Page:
This author has a strong talent for world building. Her land is filled with magic and wonderful description that puts the reader right there in the scene. She is also very creative and I liked the way she passed from subject to subject with a smooth flow of words and actions.

The book is never boring and the dialogue keeps the reader engaged and understanding the thought processes of the various characters.

There is a lot of emotion in this work and the views of the author on serenity, human relationships and peace are clear in her writing. I enjoyed the interaction between the characters and appreciated the time she spent in creating them. I would have liked to have seen more personal thoughts and history on the main character.

Would I recommend this book? Yes–to certain audiences as mentioned above. I would encourage parents to give this book a read with their children. There will be a lot to provoke discussion as you read.

Overall I thought this was a well-written work with many interesting factors. I like this author’s writing-style and look forward to more of her works.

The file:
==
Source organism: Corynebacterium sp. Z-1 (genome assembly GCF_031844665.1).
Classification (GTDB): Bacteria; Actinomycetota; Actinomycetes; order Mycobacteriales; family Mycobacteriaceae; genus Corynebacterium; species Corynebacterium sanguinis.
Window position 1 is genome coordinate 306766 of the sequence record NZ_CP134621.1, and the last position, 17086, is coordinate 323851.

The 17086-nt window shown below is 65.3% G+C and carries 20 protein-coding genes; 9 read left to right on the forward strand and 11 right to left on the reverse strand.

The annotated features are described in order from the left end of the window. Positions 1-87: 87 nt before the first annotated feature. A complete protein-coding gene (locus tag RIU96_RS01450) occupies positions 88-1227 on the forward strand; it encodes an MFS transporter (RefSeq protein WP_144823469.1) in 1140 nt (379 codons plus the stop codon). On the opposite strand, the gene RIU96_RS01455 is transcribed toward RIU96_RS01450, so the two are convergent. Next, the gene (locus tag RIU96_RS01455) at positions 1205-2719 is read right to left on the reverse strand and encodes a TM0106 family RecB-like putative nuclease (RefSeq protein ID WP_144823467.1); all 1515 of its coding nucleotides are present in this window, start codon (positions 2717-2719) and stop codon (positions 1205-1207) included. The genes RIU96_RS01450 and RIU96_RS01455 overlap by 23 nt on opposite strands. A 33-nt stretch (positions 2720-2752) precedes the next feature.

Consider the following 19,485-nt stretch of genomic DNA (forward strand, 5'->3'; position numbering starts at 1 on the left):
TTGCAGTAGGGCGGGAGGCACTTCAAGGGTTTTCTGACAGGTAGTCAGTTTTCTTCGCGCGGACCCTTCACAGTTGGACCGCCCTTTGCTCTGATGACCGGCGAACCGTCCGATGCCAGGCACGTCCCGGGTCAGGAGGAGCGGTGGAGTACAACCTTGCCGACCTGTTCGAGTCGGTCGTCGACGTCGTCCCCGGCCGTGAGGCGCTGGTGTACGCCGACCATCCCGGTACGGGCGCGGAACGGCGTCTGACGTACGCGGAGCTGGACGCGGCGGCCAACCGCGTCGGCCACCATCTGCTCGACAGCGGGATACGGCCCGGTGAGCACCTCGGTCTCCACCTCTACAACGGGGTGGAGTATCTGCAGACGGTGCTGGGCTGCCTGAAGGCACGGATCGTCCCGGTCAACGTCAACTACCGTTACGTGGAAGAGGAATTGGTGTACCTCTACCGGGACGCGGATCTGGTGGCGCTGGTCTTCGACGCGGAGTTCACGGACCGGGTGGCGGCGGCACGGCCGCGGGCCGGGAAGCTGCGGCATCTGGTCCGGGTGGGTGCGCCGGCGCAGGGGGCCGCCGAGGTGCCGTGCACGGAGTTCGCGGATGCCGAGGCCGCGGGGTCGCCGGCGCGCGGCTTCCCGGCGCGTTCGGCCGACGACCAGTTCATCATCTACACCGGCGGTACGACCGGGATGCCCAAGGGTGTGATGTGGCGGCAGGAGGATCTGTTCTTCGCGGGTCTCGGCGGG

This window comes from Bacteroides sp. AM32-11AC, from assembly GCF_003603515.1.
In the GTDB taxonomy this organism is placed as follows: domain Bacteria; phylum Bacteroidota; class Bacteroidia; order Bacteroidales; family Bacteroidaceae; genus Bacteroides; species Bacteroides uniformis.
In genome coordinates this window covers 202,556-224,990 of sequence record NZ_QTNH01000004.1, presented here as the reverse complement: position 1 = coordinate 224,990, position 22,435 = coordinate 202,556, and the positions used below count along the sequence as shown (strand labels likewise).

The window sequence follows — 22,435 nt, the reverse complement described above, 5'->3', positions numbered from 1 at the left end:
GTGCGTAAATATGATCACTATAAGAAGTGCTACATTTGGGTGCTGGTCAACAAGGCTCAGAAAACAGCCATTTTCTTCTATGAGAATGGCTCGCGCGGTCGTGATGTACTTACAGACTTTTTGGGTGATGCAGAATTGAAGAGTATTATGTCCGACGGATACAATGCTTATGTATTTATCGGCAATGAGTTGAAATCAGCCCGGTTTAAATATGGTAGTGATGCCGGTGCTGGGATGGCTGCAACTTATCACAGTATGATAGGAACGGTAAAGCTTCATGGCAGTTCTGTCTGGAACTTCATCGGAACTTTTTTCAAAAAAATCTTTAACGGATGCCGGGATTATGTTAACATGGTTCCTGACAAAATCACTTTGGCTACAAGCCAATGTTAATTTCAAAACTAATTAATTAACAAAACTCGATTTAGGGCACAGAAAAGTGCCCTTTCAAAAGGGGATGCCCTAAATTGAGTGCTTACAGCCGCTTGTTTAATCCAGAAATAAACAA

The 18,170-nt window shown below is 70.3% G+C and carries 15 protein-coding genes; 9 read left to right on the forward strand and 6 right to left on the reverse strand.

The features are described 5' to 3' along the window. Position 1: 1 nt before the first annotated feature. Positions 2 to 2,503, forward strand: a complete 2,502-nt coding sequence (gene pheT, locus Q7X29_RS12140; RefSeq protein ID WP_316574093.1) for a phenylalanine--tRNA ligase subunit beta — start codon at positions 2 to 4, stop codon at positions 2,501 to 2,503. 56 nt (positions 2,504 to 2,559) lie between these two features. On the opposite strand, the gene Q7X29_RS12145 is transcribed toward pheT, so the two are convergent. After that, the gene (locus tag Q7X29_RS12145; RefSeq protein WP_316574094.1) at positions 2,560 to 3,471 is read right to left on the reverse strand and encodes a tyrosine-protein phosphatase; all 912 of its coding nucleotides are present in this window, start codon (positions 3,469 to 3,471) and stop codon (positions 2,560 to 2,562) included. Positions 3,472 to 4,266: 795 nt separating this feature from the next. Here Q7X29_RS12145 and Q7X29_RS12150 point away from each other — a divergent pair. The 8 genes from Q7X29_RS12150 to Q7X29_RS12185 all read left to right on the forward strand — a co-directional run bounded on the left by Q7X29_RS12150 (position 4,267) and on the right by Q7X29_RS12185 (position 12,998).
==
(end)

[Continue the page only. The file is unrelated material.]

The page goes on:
This review is based on a complimentary copy. All opinions are my own and no other compensation was received.

Dark Surrender by Erica Ridley

Dark SurrenderDark Surrender by Erica Ridley

TRAPPED IN DARKNESS . . .

Violet Whitechapel committed an unspeakable crime to save a child. To escape the hangman’s noose, she takes refuge in a crumbling abbey with secrets darker than her own. When its master offers her a temporary post, Violet cannot say no. Just as she begins to see him in a new light, her past catches up to her and endangers them all.